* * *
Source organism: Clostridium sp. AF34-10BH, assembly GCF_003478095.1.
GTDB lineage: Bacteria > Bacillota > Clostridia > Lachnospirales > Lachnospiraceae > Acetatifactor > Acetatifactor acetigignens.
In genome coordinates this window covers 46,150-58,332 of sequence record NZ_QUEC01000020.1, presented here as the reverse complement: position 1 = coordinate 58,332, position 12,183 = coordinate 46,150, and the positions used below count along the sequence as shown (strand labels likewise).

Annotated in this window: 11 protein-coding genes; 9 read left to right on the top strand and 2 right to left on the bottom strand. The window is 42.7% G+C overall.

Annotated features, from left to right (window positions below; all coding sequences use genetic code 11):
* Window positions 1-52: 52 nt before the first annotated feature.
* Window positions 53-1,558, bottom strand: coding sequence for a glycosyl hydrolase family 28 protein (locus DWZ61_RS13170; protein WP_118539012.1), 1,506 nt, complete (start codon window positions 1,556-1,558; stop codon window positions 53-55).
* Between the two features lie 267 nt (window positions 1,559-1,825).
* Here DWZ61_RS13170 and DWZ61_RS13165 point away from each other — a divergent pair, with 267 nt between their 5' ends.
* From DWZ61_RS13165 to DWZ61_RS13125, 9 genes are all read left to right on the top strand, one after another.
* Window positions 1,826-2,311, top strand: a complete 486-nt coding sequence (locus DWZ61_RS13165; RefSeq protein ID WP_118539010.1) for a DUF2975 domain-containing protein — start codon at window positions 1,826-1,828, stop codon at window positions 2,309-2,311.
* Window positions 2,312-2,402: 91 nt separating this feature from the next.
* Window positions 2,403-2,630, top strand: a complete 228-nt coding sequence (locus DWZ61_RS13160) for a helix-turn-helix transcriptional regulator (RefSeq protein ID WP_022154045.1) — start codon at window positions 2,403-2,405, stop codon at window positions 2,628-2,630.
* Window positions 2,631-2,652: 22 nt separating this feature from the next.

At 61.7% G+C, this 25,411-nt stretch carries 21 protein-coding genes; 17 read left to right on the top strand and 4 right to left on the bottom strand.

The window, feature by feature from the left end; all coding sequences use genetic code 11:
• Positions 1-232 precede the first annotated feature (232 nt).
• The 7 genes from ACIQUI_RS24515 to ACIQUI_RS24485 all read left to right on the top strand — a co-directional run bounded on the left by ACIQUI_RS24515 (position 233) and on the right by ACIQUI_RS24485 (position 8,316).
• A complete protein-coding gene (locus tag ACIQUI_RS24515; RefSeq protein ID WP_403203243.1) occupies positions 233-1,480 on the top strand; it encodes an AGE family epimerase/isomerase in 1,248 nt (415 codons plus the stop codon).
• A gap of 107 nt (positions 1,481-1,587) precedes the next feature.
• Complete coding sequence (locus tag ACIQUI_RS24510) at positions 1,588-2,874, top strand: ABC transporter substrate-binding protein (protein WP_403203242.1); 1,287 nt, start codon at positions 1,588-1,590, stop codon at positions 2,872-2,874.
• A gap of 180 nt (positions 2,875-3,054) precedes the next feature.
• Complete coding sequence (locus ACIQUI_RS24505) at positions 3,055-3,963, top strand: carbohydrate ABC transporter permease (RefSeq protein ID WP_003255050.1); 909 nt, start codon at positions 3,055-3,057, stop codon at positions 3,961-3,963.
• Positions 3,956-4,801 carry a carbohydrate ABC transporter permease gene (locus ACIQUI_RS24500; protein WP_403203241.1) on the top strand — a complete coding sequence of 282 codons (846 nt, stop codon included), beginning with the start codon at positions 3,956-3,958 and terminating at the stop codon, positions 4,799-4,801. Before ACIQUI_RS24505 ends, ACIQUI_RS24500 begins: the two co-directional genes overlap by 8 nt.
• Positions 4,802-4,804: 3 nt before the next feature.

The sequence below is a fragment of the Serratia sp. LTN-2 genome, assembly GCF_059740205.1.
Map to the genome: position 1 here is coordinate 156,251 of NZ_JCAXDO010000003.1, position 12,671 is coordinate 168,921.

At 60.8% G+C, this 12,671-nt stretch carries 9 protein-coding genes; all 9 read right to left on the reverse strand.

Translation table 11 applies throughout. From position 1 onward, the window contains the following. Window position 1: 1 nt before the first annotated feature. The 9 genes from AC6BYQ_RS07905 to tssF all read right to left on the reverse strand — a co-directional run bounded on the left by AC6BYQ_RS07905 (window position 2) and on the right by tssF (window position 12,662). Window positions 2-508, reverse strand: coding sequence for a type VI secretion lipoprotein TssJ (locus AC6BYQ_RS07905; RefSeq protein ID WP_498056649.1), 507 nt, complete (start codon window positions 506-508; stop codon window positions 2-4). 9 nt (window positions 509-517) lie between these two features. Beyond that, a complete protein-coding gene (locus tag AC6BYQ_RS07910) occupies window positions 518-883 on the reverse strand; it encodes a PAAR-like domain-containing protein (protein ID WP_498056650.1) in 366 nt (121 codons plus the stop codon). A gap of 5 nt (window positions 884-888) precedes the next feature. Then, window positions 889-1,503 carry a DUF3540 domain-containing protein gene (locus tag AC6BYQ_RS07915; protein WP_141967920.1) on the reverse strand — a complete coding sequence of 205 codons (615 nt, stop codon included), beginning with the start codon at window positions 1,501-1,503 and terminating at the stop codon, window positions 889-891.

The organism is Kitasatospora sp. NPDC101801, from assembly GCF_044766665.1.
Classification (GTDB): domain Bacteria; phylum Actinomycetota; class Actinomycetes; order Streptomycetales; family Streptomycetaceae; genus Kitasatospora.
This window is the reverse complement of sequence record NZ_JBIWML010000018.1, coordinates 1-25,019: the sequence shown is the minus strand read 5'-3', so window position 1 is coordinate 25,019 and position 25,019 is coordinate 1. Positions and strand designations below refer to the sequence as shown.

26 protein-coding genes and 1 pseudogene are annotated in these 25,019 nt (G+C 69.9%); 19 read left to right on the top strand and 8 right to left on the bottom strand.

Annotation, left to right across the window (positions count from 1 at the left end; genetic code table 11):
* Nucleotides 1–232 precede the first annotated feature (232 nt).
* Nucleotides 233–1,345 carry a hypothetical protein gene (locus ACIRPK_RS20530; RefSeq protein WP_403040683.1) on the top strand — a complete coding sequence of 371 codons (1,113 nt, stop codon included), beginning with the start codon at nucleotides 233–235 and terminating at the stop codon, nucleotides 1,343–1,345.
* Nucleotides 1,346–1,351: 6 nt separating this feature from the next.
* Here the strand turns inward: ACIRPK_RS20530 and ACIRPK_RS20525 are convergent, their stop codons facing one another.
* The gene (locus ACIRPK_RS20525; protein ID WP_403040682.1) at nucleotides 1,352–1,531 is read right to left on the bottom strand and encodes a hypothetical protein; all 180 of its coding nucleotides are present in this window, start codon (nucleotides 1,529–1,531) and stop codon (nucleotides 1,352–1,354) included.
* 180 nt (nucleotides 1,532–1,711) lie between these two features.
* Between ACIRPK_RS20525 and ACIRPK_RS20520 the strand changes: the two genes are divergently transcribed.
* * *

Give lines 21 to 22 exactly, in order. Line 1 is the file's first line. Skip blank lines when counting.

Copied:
• Complete coding sequence (locus tag ACIQUI_RS24510) at positions 1,588-2,874, top strand: ABC transporter substrate-binding protein (protein WP_403203242.1); 1,287 nt, start codon at positions 1,588-1,590, stop codon at positions 2,872-2,874.
• A gap of 180 nt (positions 2,875-3,054) precedes the next feature.